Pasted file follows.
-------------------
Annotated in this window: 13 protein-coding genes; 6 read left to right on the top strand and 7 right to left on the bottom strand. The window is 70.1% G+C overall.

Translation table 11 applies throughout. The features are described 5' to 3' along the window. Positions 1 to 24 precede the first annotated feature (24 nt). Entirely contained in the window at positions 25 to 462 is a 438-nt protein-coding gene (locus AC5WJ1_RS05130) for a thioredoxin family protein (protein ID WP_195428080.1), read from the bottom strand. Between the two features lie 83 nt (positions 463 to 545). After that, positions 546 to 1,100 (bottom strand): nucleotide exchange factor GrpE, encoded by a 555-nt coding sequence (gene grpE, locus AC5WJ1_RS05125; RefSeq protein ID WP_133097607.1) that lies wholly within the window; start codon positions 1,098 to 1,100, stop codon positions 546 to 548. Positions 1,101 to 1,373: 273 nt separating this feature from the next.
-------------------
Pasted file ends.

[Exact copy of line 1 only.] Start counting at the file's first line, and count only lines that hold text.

Annotated in this window: 13 protein-coding genes; 6 read left to right on the top strand and 7 right to left on the bottom strand. The window is 70.1% G+C overall.